by Lanerica Rogers
My Dad's phone could never hold a charge, but that never came to mind as he was whisked away to the emergency room without being able to tell us goodbye. We wouldn't hear from him again until a few hours later when he would call us from the hospital to tell us that he tested positive for COVID-19. I was devastated. He had not been feeling well for the last few days, but we thought he'd overexerted himself from washing his car. After all, he was already suffering from COPD and required a constant oxygen supply. When his pulmonologist suggested he go to the ER, I still did not believe that the culprit was COVID-19. My Dad barely left the house: where could he have contracted it? I was 90% sure it was sepsis again as all the symptoms were very similar. I was wrong. My Dad had the dreaded virus that was tearing the nation apart. I immediately began to question if I had given it to him. I had no symptoms, but I had traveled to South America not long before this all happened.
When we spoke to him about his diagnosis, he asked my Mom to bring his phone charger to him when she got a chance; the next morning, she drove to the hospital to give it to him. My Dad had called her earlier that morning from the hospital to check in, but she missed the call and was not able to get a hold of him again. When my Mom arrived, the ER receptionist told her to wait while she went to get the nurse practitioner caring for my Dad. My Mom called me so I could listen to their conversation. “He won't be needing that” were the words I heard as I picked up the phone.
My heart began to pound as I listened to the nurse explain that my Dad was placed on a ventilator earlier that morning and would not be needing the charger for his phone at this time. I listened to her explain to my Mom what being on a ventilator meant, but I was fixated on the words “He won't be needing that.” Those words made me feel like I would never speak to my Dad again or hear his voice. In the voicemail he left on my Mom's phone earlier that morning, he'd made no mention of being placed on a ventilator although he knew he was about to be placed on one. Maybe he did not want us to worry or maybe he was scared. I was certainly scared.
I was thinking about how it would be impossible for me to finish my first year of medical school if I lost my Dad because there was no way I would make it without him. I replayed the last conversation we had over and over, and remembered how I felt like something was off but I had not said anything. I was too focused on preparing for my next exam and rushing to get off of the phone so I wouldn't lose even a minute more of studying.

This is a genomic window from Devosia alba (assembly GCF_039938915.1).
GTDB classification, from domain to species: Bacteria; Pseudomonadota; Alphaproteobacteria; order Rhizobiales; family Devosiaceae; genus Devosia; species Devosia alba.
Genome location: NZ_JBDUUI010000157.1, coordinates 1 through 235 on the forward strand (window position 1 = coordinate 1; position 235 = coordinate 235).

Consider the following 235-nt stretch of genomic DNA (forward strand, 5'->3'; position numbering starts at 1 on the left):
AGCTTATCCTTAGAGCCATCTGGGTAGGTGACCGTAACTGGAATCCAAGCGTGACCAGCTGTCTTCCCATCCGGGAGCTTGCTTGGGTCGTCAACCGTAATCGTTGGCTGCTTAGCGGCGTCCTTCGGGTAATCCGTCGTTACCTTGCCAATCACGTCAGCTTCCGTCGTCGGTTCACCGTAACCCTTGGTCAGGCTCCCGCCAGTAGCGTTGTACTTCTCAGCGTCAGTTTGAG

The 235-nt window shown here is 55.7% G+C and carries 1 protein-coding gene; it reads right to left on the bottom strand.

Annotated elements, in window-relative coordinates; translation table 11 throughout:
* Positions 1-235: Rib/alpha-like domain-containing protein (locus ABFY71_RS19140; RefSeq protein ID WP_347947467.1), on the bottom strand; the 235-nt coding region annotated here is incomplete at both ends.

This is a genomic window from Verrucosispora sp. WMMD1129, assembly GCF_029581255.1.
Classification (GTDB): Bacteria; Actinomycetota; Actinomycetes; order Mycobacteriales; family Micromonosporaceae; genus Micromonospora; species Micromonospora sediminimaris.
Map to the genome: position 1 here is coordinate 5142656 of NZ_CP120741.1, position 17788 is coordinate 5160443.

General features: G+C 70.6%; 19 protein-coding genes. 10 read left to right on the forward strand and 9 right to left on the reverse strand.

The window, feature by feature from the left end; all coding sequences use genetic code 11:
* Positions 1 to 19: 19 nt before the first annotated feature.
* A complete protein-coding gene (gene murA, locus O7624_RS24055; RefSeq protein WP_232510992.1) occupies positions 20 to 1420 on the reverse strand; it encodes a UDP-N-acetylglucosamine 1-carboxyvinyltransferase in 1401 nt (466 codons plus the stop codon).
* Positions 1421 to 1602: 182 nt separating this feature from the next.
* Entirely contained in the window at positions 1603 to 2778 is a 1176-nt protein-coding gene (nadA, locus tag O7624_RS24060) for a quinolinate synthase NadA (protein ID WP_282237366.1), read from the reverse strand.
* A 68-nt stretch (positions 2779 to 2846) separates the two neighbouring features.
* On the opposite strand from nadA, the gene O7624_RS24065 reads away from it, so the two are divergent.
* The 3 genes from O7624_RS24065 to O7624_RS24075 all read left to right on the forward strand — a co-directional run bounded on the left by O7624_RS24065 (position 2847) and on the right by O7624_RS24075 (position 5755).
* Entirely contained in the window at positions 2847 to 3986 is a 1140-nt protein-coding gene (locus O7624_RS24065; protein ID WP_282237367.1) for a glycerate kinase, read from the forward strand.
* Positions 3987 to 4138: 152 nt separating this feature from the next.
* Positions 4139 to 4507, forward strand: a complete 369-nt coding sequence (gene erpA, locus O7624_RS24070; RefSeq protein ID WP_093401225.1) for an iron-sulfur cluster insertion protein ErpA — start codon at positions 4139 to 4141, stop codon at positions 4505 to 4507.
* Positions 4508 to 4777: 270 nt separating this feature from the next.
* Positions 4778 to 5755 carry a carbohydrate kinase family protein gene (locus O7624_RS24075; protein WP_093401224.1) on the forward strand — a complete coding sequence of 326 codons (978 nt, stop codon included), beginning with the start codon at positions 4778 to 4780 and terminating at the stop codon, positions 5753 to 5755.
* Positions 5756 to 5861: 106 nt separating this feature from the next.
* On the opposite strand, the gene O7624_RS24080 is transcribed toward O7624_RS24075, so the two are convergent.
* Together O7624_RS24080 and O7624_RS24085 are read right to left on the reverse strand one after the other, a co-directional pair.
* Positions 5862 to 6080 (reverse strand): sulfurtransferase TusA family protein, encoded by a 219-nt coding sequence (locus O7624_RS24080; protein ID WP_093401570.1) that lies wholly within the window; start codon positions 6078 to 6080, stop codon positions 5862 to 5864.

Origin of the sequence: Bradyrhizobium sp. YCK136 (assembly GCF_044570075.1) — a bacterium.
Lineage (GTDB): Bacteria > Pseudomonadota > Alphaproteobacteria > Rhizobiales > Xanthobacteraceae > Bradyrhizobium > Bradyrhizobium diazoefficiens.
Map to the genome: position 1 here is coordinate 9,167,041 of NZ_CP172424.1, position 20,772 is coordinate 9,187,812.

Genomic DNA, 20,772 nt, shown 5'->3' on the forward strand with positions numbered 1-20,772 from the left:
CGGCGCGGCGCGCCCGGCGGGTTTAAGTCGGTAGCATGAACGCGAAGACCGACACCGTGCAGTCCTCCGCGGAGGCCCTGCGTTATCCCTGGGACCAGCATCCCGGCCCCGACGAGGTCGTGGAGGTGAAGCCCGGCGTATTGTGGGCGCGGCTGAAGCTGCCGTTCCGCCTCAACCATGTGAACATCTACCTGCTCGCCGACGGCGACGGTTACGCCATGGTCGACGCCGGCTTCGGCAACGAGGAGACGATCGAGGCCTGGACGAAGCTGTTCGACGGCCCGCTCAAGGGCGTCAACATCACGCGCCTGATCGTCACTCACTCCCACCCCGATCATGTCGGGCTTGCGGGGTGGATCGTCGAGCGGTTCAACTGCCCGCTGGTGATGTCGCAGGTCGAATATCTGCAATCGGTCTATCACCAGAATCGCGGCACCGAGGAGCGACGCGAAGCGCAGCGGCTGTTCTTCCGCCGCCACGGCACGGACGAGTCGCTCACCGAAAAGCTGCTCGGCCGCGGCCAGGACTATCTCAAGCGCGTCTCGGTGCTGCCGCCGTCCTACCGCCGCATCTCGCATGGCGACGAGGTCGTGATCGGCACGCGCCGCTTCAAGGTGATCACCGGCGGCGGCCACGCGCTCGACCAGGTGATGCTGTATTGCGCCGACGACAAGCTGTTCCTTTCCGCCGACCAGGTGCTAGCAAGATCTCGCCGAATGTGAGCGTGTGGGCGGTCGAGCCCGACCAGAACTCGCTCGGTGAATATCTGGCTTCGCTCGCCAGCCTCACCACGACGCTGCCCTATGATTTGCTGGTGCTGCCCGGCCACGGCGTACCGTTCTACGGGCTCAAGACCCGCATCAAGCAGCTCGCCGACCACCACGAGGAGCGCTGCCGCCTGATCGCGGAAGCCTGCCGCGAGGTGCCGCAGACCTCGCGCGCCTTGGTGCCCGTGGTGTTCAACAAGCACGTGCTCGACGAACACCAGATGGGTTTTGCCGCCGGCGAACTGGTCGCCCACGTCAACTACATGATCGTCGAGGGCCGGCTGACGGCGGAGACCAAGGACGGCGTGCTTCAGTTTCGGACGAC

My Dad was on a ventilator for 9 days. My Mom and I called the hospital twice a day to get updates, and I was responsible for explaining all of the medical jargon to my Mom so she could also understand what was going on. Medical school had become a distraction. It distracted me from the very real worry of possibly losing my Dad. On day 9 of being in the ICU, my Dad was taken off of the ventilator and, on day 14, he was able to come home. It was honestly a miracle and even the nurses agreed. The day my Dad was taken off of the ventilator, the nurse explained to us over the phone how they had lost six patients to COVID-19 the night before. That made me even more grateful to hear my Dad's voice when the ventilator was removed, even if at first he sounded like a robot.
Although this was one of the scariest times in my life, this time allowed me to reflect on a few things. I started to think more about the sacrifices I had made thus far in medical school. I was only a first-year and I had already missed family gatherings, baby showers, and birthdays. I neglected my friends and many of the things that I loved outside of medicine. I no longer made time for leisurely reading, painting, or even exercise. I knew that I would have to make some level of sacrifice, but at that moment when my Dad was clutching for his life, many of the sacrifices did not seem to be worth it. Was spending an extra couple of hours learning about bacteria worth missing quality time with my parents? Did the extra studying help me to get a better grade? Maybe. Of course, there are times where you have to miss an event, but I believe that it should be okay to say no to medicine sometimes. It is important to start building your work–life balance practices in medical school. A balance is needed between school and those things that are important to you because medical training is a marathon, not a sprint.
So, as a rising second-year medical student, my advice to incoming first-years is to say yes to going to that party. Say yes to the camping trip. Say yes to going to the family reunion. Say yes and then figure out how to work studying around it. You will probably have to revisit the differences between ataxia, chorea, and dystonia many times in your medical training, but you never know when spending time with someone you love could be the last time you get to do so. Saying yes to the things you enjoy will make you a better student, friend, daughter, or son, and, eventually, a better doctor.
Philadelphia College of Osteopathic Medicine, Georgia Campus
Graduating Class of 2023